Five arrested in connection with Manchester attack
Police officers stand on duty outside a residential property on Elsmore Road in Fallowfield, Manchester as investigations continue into the terror attack at the Manchester Arena. Photograph: (Reuters)
British police arrested a man near Manchester on Wednesday in connection with Monday's terror attack, bringing to five the number of people arrested in the probe into the blast at a pop concert.
"We have made an arrest in Wigan this afternoon in connection with the investigation into the horrific incident at Manchester Arena," police said in a statement.
"When arrested, the man was carrying a package which we are currently assessing."
The brother of the man suspected of carrying out the bombing in the English city of Manchester has been arrested at the family home in the Libyan capital, a relative told AFP.
The source, asking not to be identified, said that Libyan intelligence services arrested Hashem Abedi, who like his older brother Salman was born in Britain, on Tuesday.
"The question is: Was he acting alone or was he part of a network of others who want to kill. That is what the investigation is focusing on," a source with knowledge of the probe told Reuters on condition of anonymity.
"The concern is that there may be others out there who helped him to make the bomb. Making a bomb of this sort requires a certain level of expertise and competence," the source said.
A second source told Reuters investigators suspect an accomplice helped Abedi build the bomb and then plot the attack.
Manchester Police Chief Constable Ian Hopkins told reporters it was very clear that they were investigating what he called "a network". He declined to give any further details on the investigation.
Meanwhile, Britain will hold a nationwide minute's silence at 1000 GMT on Thursday for the victims of the terror attack at a Manchester pop concert, the government said in a statement.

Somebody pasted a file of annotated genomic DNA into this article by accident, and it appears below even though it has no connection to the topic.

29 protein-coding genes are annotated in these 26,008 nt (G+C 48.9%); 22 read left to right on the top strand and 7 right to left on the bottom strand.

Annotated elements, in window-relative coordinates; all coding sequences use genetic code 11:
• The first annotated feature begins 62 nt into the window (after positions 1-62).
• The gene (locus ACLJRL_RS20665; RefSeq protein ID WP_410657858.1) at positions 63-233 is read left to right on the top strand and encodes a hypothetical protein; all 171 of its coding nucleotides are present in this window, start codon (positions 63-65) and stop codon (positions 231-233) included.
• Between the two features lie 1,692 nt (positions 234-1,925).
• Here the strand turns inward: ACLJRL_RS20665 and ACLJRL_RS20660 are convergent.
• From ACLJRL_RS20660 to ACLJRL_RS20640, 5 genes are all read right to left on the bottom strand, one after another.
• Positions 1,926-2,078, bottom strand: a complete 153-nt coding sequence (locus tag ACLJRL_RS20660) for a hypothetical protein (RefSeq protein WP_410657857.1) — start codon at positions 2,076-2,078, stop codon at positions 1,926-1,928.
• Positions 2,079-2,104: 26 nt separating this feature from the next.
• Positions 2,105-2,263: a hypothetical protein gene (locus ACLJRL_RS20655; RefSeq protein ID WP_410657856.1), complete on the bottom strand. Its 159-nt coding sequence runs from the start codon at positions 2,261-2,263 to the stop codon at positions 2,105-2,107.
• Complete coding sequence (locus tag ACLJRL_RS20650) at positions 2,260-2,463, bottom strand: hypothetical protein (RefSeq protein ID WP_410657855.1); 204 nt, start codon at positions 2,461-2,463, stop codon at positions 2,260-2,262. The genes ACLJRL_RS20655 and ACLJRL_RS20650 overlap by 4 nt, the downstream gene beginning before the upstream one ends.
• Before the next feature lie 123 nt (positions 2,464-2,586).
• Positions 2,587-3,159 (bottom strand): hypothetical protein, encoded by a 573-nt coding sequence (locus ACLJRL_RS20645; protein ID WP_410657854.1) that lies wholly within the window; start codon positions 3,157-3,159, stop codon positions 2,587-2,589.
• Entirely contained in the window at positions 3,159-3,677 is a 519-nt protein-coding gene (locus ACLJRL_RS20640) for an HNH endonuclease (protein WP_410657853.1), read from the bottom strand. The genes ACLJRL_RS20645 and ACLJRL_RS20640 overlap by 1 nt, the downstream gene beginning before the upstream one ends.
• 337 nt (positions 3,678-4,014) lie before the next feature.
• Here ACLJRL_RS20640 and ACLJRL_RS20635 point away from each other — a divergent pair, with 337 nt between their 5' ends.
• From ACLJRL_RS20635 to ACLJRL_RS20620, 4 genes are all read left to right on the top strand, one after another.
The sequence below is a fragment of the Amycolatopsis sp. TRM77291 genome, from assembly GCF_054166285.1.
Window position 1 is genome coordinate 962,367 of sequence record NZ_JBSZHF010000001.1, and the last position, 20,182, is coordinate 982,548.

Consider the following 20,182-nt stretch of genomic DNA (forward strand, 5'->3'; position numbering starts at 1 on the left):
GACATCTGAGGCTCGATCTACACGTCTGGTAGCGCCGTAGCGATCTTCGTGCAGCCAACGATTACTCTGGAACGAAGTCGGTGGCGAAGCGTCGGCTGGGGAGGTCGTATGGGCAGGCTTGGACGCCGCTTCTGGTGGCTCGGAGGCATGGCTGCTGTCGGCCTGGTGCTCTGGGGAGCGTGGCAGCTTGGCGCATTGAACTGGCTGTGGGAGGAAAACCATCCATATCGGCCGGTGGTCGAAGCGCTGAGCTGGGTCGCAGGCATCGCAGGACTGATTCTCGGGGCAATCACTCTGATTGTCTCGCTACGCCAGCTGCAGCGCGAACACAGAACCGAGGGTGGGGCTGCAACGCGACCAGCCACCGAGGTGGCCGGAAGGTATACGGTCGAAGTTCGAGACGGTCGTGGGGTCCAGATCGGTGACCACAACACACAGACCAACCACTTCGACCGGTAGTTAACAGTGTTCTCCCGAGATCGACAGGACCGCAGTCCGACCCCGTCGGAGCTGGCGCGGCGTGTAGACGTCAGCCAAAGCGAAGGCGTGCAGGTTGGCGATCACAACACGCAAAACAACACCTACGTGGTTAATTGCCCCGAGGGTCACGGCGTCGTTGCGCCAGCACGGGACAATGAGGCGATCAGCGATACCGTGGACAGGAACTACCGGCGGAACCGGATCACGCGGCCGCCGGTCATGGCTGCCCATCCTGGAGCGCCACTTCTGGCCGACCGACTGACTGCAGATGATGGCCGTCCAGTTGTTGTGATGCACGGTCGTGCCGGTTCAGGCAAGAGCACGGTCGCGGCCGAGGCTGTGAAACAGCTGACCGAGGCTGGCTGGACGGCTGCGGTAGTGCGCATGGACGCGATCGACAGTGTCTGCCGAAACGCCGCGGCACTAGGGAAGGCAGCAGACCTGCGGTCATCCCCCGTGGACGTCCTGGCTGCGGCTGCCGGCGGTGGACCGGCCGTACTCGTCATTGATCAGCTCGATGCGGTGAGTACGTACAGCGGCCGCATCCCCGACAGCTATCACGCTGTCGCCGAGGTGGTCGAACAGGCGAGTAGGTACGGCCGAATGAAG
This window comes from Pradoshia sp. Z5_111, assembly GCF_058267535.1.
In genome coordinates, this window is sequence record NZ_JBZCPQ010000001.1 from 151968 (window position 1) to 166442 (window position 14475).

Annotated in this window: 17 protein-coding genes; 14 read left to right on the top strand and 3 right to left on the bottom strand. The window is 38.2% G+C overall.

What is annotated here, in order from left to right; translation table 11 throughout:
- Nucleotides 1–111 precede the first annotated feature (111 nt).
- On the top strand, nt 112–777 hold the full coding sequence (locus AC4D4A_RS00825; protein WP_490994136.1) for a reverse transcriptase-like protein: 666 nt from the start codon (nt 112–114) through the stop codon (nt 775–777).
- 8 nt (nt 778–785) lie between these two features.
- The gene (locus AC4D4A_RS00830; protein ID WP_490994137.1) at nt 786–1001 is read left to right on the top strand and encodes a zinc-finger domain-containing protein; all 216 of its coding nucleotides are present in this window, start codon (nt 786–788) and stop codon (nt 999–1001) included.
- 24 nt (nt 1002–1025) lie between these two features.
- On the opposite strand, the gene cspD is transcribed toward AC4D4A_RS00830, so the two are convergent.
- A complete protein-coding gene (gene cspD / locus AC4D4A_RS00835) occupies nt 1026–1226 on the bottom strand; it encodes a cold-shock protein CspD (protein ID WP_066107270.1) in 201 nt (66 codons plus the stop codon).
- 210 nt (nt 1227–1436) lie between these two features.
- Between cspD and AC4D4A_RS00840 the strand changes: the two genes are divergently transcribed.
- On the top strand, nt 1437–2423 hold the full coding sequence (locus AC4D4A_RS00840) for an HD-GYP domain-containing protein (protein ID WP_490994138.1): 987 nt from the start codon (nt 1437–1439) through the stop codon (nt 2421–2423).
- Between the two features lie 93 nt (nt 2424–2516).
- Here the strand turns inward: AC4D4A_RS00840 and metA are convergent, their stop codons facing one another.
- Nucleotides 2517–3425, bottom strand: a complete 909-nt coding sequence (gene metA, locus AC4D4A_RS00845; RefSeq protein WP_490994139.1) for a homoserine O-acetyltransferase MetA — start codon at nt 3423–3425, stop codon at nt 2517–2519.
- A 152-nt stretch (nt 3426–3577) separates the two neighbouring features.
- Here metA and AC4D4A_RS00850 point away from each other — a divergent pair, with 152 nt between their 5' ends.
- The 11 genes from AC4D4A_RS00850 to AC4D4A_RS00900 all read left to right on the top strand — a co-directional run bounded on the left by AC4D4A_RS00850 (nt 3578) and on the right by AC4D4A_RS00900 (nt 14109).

"The silence will be marked by all government buildings and other organisations may follow suit," said the statement on Wednesday, adding that flags would remain at half-mast until Thursday evening.
London has been the focus of additional security since an attack in March when Khalid Masood ploughed his car into people on Westminster Bridge leading to parliament, killing four before stabbing to death a policeman on guard at the building.
New barriers have been put outside Buckingham Palace and other high-profile sites. In parliament, armed police have become a more prominent fixture.
Some police officers outside London have long criticised what they see as the capital getting the lion's share of funding and personnel - feeling less of the brunt of the cuts than forces in other cities and towns.
Since 2012, Greater Manchester Police has seen a steady decline in its workforce, with the steepest fall last year. London's Metropolitan Police has also seen a contraction over that time but at a slower rate.
(Wion with Agency inputs)
The death toll in the Manchester blast has gone up to 22 with at least 59 people injured. Police believe that it was a lone wolf who detonated himself at the entry point of the arena. Islamic State has said it orchestrated the attack (WION)